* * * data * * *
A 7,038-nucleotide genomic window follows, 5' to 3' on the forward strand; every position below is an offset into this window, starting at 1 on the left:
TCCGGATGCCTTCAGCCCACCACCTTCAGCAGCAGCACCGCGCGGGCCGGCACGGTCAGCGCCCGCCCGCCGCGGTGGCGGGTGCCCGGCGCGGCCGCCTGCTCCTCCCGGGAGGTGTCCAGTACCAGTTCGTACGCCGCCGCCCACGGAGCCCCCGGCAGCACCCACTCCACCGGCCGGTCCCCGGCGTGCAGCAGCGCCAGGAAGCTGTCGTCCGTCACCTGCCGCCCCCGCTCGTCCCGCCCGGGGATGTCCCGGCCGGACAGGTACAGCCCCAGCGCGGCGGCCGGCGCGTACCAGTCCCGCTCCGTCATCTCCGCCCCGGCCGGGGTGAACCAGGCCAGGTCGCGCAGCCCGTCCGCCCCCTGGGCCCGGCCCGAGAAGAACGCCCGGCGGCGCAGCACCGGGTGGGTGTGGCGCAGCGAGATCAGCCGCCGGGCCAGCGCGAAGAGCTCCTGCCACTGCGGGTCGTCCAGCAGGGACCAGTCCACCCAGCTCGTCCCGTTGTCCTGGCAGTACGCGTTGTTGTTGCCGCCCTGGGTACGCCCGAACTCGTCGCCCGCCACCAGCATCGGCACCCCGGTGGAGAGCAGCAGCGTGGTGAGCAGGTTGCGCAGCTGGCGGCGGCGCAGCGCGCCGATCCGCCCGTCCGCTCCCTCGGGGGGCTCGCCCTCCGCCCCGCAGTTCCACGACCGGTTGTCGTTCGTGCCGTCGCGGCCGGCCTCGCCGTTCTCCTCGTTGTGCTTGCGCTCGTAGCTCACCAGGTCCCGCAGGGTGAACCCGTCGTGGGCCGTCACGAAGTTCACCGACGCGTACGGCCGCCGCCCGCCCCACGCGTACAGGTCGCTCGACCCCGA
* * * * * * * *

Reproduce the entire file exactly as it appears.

A 7,038-nucleotide genomic window follows, 5' to 3' on the forward strand; every position below is an offset into this window, starting at 1 on the left:
TCCGGATGCCTTCAGCCCACCACCTTCAGCAGCAGCACCGCGCGGGCCGGCACGGTCAGCGCCCGCCCGCCGCGGTGGCGGGTGCCCGGCGCGGCCGCCTGCTCCTCCCGGGAGGTGTCCAGTACCAGTTCGTACGCCGCCGCCCACGGAGCCCCCGGCAGCACCCACTCCACCGGCCGGTCCCCGGCGTGCAGCAGCGCCAGGAAGCTGTCGTCCGTCACCTGCCGCCCCCGCTCGTCCCGCCCGGGGATGTCCCGGCCGGACAGGTACAGCCCCAGCGCGGCGGCCGGCGCGTACCAGTCCCGCTCCGTCATCTCCGCCCCGGCCGGGGTGAACCAGGCCAGGTCGCGCAGCCCGTCCGCCCCCTGGGCCCGGCCCGAGAAGAACGCCCGGCGGCGCAGCACCGGGTGGGTGTGGCGCAGCGAGATCAGCCGCCGGGCCAGCGCGAAGAGCTCCTGCCACTGCGGGTCGTCCAGCAGGGACCAGTCCACCCAGCTCGTCCCGTTGTCCTGGCAGTACGCGTTGTTGTTGCCGCCCTGGGTACGCCCGAACTCGTCGCCCGCCACCAGCATCGGCACCCCGGTGGAGAGCAGCAGCGTGGTGAGCAGGTTGCGCAGCTGGCGGCGGCGCAGCGCGCCGATCCGCCCGTCCGCTCCCTCGGGGGGCTCGCCCTCCGCCCCGCAGTTCCACGACCGGTTGTCGTTCGTGCCGTCGCGGCCGGCCTCGCCGTTCTCCTCGTTGTGCTTGCGCTCGTAGCTCACCAGGTCCCGCAGGGTGAACCCGTCGTGGGCCGTCACGAAGTTCACCGACGCGTACGGCCGCCGCCCGCCCCACGCGTACAGGTCGCTCGACCCCGA